Parable of the Sower: Will we accept the challenge to bear good fruit?

Sharon Priester

Fifteenth Sunday in Ordinary Time/July 16

Isaiah 55:10-11; Psalm 65:10,11,12-13,14; Romans 8:18-23; Matthew 13:1-23

The people of Israel struggled many years while they were in exile. Throughout all these years, God did not abandon them. His power and love for the people were evident. Not only did He bring forth the rain and snow to water the earth and make it fertile and fruitful, but He empowered the seeds to grow so that bread could be made.

In the second reading, St. Paul expresses hope. He “considered” that the suffering we do now is nothing compared to what lies ahead — the glory of being with Jesus forever. We would be “set free from slavery to corruption.” (Romans 8:21) We wait in hope, await our redemption. As we wait we are called to open our ears to God’s Word to participate in works of mercy, peace and justice and spread the Word to all that we meet.

Along the rich soil, we hear the Word and understand it, bear fruit and share it with others. We are all encouraged to take His Word to heart and help it take root in us.

In the Gospel today, Jesus speaks to the people in a parable. A parable is defined as a fictitious story that illustrates a moral attitude or religious principle. A disciple of Jesus asks, “Why do you speak to them in parables?” Jesus explained that it was a way to help the people understand something they are familiar with. In the Gospel, it says “This is why I (Jesus) speak to them in parables, because they look but do not see, and hear but do not listen or understand.”

Jesus stood by the shore and shared the Parable of the Sower, in which some of the seed fell along a path, some on rocky ground, some among the thorns, and the last seed on rich soil. The seed that fell along the path laid on top of the soil and soon after, never having a chance, was eaten up by the birds. The seed along the rocky ground burned up quickly because the rocks were so hot. However, the seed that fell on rich soil was very productive. “The seed that falls on good ground will yield a fruitful harvest.” (Psalm 65:10)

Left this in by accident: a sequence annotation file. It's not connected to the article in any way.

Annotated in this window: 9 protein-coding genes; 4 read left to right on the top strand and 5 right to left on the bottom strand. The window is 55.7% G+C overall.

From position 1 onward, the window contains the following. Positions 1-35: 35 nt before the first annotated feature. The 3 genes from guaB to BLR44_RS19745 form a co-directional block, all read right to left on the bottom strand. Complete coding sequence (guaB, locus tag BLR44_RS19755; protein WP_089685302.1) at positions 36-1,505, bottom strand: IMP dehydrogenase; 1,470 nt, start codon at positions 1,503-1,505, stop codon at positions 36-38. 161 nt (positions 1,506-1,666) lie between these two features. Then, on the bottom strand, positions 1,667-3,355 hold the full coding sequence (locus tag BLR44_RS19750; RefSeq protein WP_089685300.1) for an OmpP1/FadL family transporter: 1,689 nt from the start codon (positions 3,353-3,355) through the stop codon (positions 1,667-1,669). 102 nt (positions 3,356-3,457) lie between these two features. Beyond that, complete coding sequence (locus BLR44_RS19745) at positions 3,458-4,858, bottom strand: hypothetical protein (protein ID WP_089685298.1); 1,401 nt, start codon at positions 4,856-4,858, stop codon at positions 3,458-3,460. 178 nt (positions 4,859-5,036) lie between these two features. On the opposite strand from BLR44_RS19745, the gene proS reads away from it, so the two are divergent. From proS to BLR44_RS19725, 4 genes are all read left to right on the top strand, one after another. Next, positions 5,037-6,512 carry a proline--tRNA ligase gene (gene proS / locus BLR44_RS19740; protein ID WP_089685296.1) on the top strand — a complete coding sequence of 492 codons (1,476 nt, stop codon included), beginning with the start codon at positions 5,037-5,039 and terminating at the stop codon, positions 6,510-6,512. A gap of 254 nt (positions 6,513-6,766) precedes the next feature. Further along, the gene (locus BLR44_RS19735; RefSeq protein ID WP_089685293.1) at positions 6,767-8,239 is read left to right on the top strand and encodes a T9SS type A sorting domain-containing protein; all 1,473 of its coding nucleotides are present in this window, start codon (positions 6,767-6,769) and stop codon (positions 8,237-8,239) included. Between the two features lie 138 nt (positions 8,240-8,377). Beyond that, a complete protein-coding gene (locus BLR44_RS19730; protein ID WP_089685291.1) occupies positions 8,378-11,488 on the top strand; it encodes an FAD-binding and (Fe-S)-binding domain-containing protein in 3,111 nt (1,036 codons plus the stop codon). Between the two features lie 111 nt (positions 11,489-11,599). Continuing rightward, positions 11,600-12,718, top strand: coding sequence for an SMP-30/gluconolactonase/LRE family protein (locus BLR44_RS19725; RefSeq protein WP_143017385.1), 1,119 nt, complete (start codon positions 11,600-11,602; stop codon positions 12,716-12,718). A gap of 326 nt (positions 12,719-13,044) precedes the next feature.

OPPORTUNITY LOST OR FOUND?

We, too, have an opportunity to pick up the seed. We might be walking along the path and hear the Word of God and His Kingdom without really understanding. Would we look for a way to understand the Word?

As we walk along the rocky ground, we hear the Word and receive it with joy. But it only lasts for a short time because it is not really rooted in us.

If we stand among the “thorns,” we hear the Word, but temptation, troubles, worldly anxiety lure us away and we bear no fruit.

Along the rich soil, we hear the Word and understand it, bear fruit and share it with others. We are all encouraged to take His Word to heart and help it take root in us.

As Kenneth Ogorek says in “The Gospel Truth,” “The seed is the Word of God, Christ is the sower. All who come to him will have life forever.”

SHARON PRIESTER has served as a parish catechist and director of religious education, Bible study leader, RCIA team member and coordinator, and regional director of religious education for the Diocese of Peoria. She is a member of Holy Trinity Parish in Bloomington.

 

SPALDING PASTORAL CENTER | 419 NE MADISON AVENUE | PEORIA, IL 61603 | PHONE (309) 671-1550 | FAX (309) 671-1595
© Copyright 2020 - The Catholic Post || 2 || All Rights Reserved || Design by TBare.com